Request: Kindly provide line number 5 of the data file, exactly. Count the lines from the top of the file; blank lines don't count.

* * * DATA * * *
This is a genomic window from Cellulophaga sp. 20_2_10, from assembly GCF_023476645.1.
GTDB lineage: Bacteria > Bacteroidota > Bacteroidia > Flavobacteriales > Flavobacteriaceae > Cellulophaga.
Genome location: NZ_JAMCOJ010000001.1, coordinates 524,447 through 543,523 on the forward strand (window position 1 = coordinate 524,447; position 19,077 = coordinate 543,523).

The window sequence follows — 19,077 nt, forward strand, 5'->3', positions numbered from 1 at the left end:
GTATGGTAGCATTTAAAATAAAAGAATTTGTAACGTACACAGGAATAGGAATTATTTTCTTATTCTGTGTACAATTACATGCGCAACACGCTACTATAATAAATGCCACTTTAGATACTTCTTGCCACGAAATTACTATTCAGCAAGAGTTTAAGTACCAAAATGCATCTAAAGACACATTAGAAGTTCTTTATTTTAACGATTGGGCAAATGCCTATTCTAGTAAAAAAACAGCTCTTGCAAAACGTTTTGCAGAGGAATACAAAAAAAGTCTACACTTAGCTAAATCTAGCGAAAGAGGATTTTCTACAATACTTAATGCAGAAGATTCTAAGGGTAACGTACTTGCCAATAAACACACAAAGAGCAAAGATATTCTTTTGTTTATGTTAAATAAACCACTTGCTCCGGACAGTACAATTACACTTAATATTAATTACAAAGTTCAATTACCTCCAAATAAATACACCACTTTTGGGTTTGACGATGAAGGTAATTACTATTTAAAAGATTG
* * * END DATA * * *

GTATGGTAGCATTTAAAATAAAAGAATTTGTAACGTACACAGGAATAGGAATTATTTTCTTATTCTGTGTACAATTACATGCGCAACACGCTACTATAATAAATGCCACTTTAGATACTTCTTGCCACGAAATTACTATTCAGCAAGAGTTTAAGTACCAAAATGCATCTAAAGACACATTAGAAGTTCTTTATTTTAACGATTGGGCAAATGCCTATTCTAGTAAAAAAACAGCTCTTGCAAAACGTTTTGCAGAGGAATACAAAAAAAGTCTACACTTAGCTAAATCTAGCGAAAGAGGATTTTCTACAATACTTAATGCAGAAGATTCTAAGGGTAACGTACTTGCCAATAAACACACAAAGAGCAAAGATATTCTTTTGTTTATGTTAAATAAACCACTTGCTCCGGACAGTACAATTACACTTAATATTAATTACAAAGTTCAATTACCTCCAAATAAATACACCACTTTTGGGTTTGACGATGAAGGTAATTACTATTTAAAAGATTG